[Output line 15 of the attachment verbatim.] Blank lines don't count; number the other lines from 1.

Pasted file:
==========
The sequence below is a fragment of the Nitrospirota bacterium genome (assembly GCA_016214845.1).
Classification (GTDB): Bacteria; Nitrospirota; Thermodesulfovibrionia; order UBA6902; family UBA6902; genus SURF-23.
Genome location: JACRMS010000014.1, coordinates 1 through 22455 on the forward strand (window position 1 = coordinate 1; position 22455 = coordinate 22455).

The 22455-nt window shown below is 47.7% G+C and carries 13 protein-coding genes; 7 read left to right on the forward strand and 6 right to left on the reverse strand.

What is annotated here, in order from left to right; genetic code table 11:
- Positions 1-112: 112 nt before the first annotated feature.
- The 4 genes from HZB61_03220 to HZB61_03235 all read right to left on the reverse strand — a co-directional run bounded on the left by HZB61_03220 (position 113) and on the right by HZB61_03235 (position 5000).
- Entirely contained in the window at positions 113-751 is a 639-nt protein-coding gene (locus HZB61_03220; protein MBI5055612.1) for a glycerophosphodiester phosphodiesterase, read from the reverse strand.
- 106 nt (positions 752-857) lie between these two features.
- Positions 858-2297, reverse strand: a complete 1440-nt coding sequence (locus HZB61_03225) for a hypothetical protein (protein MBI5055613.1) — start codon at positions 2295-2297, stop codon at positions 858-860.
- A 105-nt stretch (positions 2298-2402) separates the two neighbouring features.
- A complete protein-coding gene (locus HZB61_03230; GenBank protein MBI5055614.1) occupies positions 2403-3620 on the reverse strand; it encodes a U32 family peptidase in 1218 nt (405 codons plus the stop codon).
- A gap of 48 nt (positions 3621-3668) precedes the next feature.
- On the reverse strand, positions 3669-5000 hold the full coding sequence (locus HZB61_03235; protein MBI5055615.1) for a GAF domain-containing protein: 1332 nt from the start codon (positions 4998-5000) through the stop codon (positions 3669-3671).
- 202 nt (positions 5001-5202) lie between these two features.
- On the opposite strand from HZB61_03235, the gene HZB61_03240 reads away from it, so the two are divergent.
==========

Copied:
- 202 nt (positions 5001-5202) lie between these two features.